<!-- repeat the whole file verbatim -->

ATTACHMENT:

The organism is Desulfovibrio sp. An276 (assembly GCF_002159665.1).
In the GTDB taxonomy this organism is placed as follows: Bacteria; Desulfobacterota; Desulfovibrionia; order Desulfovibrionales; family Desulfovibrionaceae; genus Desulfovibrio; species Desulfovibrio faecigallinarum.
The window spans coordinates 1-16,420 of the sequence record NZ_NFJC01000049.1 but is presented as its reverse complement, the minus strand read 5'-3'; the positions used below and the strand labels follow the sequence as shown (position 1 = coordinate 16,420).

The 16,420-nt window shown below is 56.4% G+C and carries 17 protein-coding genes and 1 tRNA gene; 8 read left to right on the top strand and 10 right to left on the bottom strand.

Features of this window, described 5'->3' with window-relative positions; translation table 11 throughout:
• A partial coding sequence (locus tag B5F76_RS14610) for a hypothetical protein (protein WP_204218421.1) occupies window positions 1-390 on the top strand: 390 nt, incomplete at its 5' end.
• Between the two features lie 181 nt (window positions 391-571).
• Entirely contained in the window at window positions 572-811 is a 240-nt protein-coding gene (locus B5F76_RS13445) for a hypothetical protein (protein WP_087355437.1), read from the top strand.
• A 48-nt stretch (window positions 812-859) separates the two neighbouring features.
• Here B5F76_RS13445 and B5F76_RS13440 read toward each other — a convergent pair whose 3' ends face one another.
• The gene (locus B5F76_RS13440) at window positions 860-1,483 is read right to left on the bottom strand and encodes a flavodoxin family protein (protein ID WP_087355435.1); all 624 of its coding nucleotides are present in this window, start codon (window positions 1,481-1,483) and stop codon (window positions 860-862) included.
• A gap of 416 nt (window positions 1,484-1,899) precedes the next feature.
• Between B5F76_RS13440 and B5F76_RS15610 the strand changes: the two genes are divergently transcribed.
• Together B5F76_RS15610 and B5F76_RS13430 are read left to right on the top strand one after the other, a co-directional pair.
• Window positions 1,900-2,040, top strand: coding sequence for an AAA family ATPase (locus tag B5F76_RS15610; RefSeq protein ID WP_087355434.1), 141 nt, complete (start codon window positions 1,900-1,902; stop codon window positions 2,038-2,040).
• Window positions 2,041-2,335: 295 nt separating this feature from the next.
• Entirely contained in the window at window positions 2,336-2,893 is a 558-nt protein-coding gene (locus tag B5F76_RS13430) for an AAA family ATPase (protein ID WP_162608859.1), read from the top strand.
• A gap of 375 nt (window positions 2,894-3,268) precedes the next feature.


The organism is Desulfovibrio sp. An276 (assembly GCF_002159665.1).
In the GTDB taxonomy this organism is placed as follows: Bacteria; Desulfobacterota; Desulfovibrionia; order Desulfovibrionales; family Desulfovibrionaceae; genus Desulfovibrio; species Desulfovibrio faecigallinarum.
The window spans coordinates 1-16,420 of the sequence record NZ_NFJC01000049.1 but is presented as its reverse complement, the minus strand read 5'-3'; the positions used below and the strand labels follow the sequence as shown (position 1 = coordinate 16,420).

The 16,420-nt window shown below is 56.4% G+C and carries 17 protein-coding genes and 1 tRNA gene; 8 read left to right on the top strand and 10 right to left on the bottom strand.

Features of this window, described 5'->3' with window-relative positions; translation table 11 throughout:
• A partial coding sequence (locus tag B5F76_RS14610) for a hypothetical protein (protein WP_204218421.1) occupies window positions 1-390 on the top strand: 390 nt, incomplete at its 5' end.
• Between the two features lie 181 nt (window positions 391-571).
• Entirely contained in the window at window positions 572-811 is a 240-nt protein-coding gene (locus B5F76_RS13445) for a hypothetical protein (protein WP_087355437.1), read from the top strand.
• A 48-nt stretch (window positions 812-859) separates the two neighbouring features.
• Here B5F76_RS13445 and B5F76_RS13440 read toward each other — a convergent pair whose 3' ends face one another.
• The gene (locus B5F76_RS13440) at window positions 860-1,483 is read right to left on the bottom strand and encodes a flavodoxin family protein (protein ID WP_087355435.1); all 624 of its coding nucleotides are present in this window, start codon (window positions 1,481-1,483) and stop codon (window positions 860-862) included.
• A gap of 416 nt (window positions 1,484-1,899) precedes the next feature.
• Between B5F76_RS13440 and B5F76_RS15610 the strand changes: the two genes are divergently transcribed.
• Together B5F76_RS15610 and B5F76_RS13430 are read left to right on the top strand one after the other, a co-directional pair.
• Window positions 1,900-2,040, top strand: coding sequence for an AAA family ATPase (locus tag B5F76_RS15610; RefSeq protein ID WP_087355434.1), 141 nt, complete (start codon window positions 1,900-1,902; stop codon window positions 2,038-2,040).
• Window positions 2,041-2,335: 295 nt separating this feature from the next.
• Entirely contained in the window at window positions 2,336-2,893 is a 558-nt protein-coding gene (locus tag B5F76_RS13430) for an AAA family ATPase (protein ID WP_162608859.1), read from the top strand.
• A gap of 375 nt (window positions 2,894-3,268) precedes the next feature.